The president of Guyana has reiterated calls for CARICOM’s support in its dispute with Venezuela over what has been long declared Guyanese waters. This, following a visit by the president of Venezuela, Nicholas Maduro, to Grenada, Saint Lucia and St. Kitts over the past weeks. The Venezuelan president was here in Saint Lucia on Saturday October 17, 2015.
For generations, Venezuela has formally laid claim to most of Guyana, which has been settled by international arbitration in Guyana’s favour. Many dismissed the case; given Venezuela’s oil wealth and Guyana’s penury. Hugo Chavez, longstanding president of Venezuela, even let it slide, referring to the Guyanese as his brothers.
Then in May, Exxon Mobil Corp. revealed that under contract from Guyana it had found massive offshore oil and gas deposits. Chavez’s successor, Nicolas Maduro, demanded that the drilling stop because the area was Venezuela’s. He dismissed Guyana’s president as a tool of Big Oil, declared his statements “nauseating” and Guyana’s actions likely to “bring war to our border.” He withdrew his ambassador and Guyana announced the end to a long-time rice-for-oil deal.
“I do not expect them to change their mind now,” David Granger, the president of Guyana said following last week’s visits. “However, I respect each country’s sovereignty and the need for bilateral cooperation,” Granger noted. Earlier Granger had stated: “they [CARICOM] have always been on our side; they have never let us down and I don’t expect them to let us down . . .”
Guyana is optimistic that favourable concessions afforded to CARICOM territories, including Saint Lucia, under Venezuela’s Petrocaribe deal will not lead them to compromise their solidarity with Guyana on its border controversy with Venezuela.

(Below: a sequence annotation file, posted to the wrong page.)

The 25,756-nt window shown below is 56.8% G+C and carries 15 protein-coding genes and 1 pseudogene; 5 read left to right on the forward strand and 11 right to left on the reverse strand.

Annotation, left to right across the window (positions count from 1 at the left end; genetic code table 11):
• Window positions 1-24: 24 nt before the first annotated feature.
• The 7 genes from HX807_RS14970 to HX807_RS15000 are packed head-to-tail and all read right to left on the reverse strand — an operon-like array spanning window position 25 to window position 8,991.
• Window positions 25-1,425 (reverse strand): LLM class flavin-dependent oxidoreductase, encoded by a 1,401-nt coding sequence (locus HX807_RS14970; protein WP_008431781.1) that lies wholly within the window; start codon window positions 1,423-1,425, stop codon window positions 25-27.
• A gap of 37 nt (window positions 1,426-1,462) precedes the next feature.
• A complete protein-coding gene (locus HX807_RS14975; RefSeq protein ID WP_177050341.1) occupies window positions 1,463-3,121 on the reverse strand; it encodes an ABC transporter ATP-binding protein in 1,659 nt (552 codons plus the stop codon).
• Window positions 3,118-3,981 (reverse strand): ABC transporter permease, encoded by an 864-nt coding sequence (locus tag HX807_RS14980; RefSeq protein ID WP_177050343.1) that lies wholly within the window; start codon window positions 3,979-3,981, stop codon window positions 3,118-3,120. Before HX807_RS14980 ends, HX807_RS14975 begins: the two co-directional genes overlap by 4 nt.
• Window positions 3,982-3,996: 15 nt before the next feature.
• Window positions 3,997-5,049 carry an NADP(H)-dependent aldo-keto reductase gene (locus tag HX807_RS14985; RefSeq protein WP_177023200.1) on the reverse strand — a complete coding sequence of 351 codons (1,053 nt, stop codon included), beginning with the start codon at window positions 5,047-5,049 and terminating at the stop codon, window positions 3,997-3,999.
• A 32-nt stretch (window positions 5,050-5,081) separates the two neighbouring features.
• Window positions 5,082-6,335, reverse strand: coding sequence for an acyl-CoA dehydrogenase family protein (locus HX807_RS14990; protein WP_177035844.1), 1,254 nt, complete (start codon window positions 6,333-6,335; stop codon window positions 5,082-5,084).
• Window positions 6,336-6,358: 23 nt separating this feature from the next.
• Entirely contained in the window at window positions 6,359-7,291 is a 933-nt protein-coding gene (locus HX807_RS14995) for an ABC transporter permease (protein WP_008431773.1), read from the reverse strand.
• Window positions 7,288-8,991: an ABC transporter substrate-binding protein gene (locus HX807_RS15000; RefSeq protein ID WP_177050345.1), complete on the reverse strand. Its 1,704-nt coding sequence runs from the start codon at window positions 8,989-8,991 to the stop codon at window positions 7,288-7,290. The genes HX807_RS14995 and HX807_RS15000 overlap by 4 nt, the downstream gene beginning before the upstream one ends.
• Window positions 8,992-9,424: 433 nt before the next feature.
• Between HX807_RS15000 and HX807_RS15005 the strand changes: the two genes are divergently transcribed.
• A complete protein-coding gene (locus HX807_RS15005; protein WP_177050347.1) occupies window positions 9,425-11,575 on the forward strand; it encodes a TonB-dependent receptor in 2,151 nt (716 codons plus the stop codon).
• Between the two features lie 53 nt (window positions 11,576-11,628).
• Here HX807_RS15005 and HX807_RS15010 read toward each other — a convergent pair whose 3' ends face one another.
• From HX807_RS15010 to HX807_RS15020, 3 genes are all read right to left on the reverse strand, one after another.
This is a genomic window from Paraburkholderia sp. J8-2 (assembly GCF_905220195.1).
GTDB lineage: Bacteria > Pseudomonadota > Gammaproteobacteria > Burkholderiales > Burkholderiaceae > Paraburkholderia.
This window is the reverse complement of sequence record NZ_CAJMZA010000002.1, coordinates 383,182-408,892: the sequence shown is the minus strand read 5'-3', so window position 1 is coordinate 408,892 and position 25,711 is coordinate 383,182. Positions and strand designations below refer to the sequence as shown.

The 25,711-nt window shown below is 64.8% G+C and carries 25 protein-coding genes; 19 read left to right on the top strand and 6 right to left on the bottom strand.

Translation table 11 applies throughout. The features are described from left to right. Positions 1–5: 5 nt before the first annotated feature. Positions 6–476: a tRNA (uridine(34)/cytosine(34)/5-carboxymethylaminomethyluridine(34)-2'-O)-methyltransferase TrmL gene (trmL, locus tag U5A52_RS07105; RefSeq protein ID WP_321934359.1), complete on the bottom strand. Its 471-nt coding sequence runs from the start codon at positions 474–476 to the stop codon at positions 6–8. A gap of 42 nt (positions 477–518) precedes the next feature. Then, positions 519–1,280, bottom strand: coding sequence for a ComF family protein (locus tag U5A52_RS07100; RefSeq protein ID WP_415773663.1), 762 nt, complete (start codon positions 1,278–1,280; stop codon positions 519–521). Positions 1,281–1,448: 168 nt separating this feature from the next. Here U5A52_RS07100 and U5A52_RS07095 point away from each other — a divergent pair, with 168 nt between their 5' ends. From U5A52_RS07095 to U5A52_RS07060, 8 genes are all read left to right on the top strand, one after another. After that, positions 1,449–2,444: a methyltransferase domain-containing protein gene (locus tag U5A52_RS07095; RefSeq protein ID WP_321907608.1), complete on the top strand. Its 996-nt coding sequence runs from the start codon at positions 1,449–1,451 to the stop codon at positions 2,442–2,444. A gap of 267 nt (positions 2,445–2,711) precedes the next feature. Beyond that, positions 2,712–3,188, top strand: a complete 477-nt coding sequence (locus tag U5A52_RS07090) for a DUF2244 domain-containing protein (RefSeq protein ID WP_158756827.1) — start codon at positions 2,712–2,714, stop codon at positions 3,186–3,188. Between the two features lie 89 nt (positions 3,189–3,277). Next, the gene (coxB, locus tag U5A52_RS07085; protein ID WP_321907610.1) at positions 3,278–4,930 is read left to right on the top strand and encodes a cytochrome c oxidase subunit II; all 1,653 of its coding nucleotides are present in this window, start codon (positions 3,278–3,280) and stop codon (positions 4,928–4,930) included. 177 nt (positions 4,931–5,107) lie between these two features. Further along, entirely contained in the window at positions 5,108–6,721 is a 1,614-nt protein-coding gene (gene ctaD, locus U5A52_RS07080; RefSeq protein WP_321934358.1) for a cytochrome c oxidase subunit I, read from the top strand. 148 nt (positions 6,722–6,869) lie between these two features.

During the visits it would appear that the Guyana dispute was off the table.
In St. Kitts Maduro assisted in the symbolic distribution of cheques to former sugar workers and their families and signed a memorandum of understanding (MOU) regarding bilateral cooperation in a number of developmental areas including housing, infrastructure, law and order, education and training, agriculture, health, energy and technical assistance
While in Grenada Maduro called for the setting up of an economic zone for the Caribbean and Latin America. Maduro said the economic zone should be part of a production and economic plan aimed at curbing the region’s high import bill.
During a bilateral meeting with Grenada’s Prime Minister, Dr. Keith Mitchell, on Saturday, the Venezuelan leader suggested the establishment of a commerce and purchase agreement with Caribbean countries.
“I insist that we need to create an economic zone in the region. We need to produce locally,” Maduro said. “We need to have a production and economic plan. Venezuela, with all its challenges, we are still importing billions. We need to curb this.”
In a Special Session held on Saturday at the Saint Lucia Parliament, the President of the Bolivarian Republic of Venezuela, Nicolas Maduro, proposed the creation of a High Level Commission between the two countries for the 2017 commemoration of the Bicentennial of the Martyrdom of the great Caribbean and Latin American Patriot, Captain Jean Baptiste Bideau who was born in Saint Lucia.
Last month the Guyana/Venezuela dispute was placed in the hands of the United Nations.